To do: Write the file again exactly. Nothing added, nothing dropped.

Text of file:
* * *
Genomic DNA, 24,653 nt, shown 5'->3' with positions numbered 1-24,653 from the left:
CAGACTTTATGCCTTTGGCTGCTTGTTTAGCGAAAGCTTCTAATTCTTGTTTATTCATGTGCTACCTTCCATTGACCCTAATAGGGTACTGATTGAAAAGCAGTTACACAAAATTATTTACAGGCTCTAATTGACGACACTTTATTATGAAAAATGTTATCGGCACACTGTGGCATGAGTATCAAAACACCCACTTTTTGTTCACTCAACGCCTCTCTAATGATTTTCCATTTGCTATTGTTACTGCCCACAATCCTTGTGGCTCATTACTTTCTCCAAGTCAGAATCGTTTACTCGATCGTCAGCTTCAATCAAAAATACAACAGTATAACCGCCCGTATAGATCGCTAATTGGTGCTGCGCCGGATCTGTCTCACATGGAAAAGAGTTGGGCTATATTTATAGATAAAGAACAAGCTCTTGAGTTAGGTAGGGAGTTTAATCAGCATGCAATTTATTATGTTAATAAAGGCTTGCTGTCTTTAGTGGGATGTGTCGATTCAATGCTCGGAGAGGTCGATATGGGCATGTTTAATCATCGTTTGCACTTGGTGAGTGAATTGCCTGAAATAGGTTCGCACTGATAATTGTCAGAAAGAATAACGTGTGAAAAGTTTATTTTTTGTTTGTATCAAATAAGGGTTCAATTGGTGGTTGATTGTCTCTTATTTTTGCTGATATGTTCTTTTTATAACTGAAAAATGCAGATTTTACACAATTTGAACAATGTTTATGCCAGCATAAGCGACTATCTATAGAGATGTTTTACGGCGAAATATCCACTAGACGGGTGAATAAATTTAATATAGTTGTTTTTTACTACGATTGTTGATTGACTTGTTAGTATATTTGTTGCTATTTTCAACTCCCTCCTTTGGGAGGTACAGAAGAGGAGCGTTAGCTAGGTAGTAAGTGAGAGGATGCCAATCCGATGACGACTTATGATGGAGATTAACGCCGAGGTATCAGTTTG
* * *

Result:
Genomic DNA, 24,653 nt, shown 5'->3' with positions numbered 1-24,653 from the left:
CAGACTTTATGCCTTTGGCTGCTTGTTTAGCGAAAGCTTCTAATTCTTGTTTATTCATGTGCTACCTTCCATTGACCCTAATAGGGTACTGATTGAAAAGCAGTTACACAAAATTATTTACAGGCTCTAATTGACGACACTTTATTATGAAAAATGTTATCGGCACACTGTGGCATGAGTATCAAAACACCCACTTTTTGTTCACTCAACGCCTCTCTAATGATTTTCCATTTGCTATTGTTACTGCCCACAATCCTTGTGGCTCATTACTTTCTCCAAGTCAGAATCGTTTACTCGATCGTCAGCTTCAATCAAAAATACAACAGTATAACCGCCCGTATAGATCGCTAATTGGTGCTGCGCCGGATCTGTCTCACATGGAAAAGAGTTGGGCTATATTTATAGATAAAGAACAAGCTCTTGAGTTAGGTAGGGAGTTTAATCAGCATGCAATTTATTATGTTAATAAAGGCTTGCTGTCTTTAGTGGGATGTGTCGATTCAATGCTCGGAGAGGTCGATATGGGCATGTTTAATCATCGTTTGCACTTGGTGAGTGAATTGCCTGAAATAGGTTCGCACTGATAATTGTCAGAAAGAATAACGTGTGAAAAGTTTATTTTTTGTTTGTATCAAATAAGGGTTCAATTGGTGGTTGATTGTCTCTTATTTTTGCTGATATGTTCTTTTTATAACTGAAAAATGCAGATTTTACACAATTTGAACAATGTTTATGCCAGCATAAGCGACTATCTATAGAGATGTTTTACGGCGAAATATCCACTAGACGGGTGAATAAATTTAATATAGTTGTTTTTTACTACGATTGTTGATTGACTTGTTAGTATATTTGTTGCTATTTTCAACTCCCTCCTTTGGGAGGTACAGAAGAGGAGCGTTAGCTAGGTAGTAAGTGAGAGGATGCCAATCCGATGACGACTTATGATGGAGATTAACGCCGAGGTATCAGTTTG